Accountability is one of those words many people in healthcare throw around.
We all want it for ourselves and we especially want our employees to have it. Few leaders know how to get it or how to give it. Timothy Porter-O’Grady defines accountability as “A willingness to invest in decision-making and express ownership in those decisions.” As such, accountability is a core component of Shared Governance.
You may be asking yourself, “Who cares, isn’t this site about Lean Healthcare?”
Exactly! A mature lean healthcare organization is based on respect for people. This concept includes moving decision-making to the highest level of expertise, which often is the lowest level of authority or title. Systems and structures are necessary to support good decision making. Following is a simple example that demonstrates these principles:
Vail Valley Medical Center is a 50-bed private community-based hospital which began implementing lean healthcare principles two-and-a-half years ago. As part of their journey they have placed a heavy emphasis on A3 Problem Solving and have trained approximately 25 percent of their staff in this Lean Healthcare tool. Recent training on lean management systems allowed charge nurses on a med-surg unit to apply their knowledge of Visual Management and A3 Problem Solving.
In developing their unit’s Visual Management, charge nurses Alissa Saari and Tania Boyd were coached by their CNO to align key areas of focus for the unit with overall organizational goals. As with every patient care unit, expenses were of course among the top three focus areas. Data for labor and non-labor expenses was provided to the charge nurses from the Director and was displayed on a bulletin board in the staff lounge.
This prompted conversations with staff on how the non-labor expenses could be decreased. One observed issue was the disposal of non-used patient hygiene items at discharge. By analyzing this issue, they realized nursing staff routinely brought these items to a room when a patient was admitted, whether or not a patient wanted or needed them. The staff also knew that a second area of focus was patient satisfaction, especially improving scores around involving patients and families in decisions regarding their care.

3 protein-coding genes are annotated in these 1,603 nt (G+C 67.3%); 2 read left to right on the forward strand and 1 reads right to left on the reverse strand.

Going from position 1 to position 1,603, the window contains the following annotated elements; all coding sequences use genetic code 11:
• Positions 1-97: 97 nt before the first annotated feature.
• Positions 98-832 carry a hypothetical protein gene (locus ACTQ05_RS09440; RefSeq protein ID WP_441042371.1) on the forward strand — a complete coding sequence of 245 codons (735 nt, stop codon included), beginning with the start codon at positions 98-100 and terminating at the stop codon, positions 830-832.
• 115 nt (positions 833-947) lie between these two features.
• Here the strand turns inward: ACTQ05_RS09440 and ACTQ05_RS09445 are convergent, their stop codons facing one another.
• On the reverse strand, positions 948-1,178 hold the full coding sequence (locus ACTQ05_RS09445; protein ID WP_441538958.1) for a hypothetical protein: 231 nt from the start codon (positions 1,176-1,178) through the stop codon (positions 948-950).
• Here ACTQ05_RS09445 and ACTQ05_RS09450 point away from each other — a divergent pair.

After discussing the issue with Unit Healthcare Assistants a plan was developed to start the morning shift by rounding on patients, introducing themselves, and providing the patient with a list of hygiene items they might want. Patients checked the items needed and those items were brought to the room. Initial tests of this process included feedback from patients and staff which was overwhelmingly positive. Unit Healthcare Assistants were thrilled that someone finally asked them what they could do to decrease expenses.
While the final data is being counted in terms of the impact this made on unit expenses and patient satisfaction, the charge nurses used a simple method of measurement by collecting the wash basins that were disposed of at discharge. The before and after pictures of the wash basins were posted on the same unit bulletin board. The sense of accountability and pride in the results is clearly evident in these pictures.
Imagine if 25 percent of your staff were accountable to implement small solutions to decrease expenses–what could happen in your organization?
Today’s blog was written by Maureen Sullivan, a senior associate at HPP.
Maureen has over 28 years of healthcare experience in clinical nursing, management and quality leadership to Healthcare Performance Partners. As a registered nurse, Maureen’s clinical experience is in medical surgical nursing with progressive responsibilities in nursing management at the front line, middle management, and administrative levels.
Maureen has an associate degree in Nursing from Joliet Junior College and a bachelor of science in nursing with an emphasis in healthcare management from Metropolitan State College in Denver, Colorado. Maureen achieved certification from the National Association for Healthcare Quality, certified professional in healthcare quality (CPHQ), Colorado State University in process mapping, and University of Michigan in Lean Healthcare.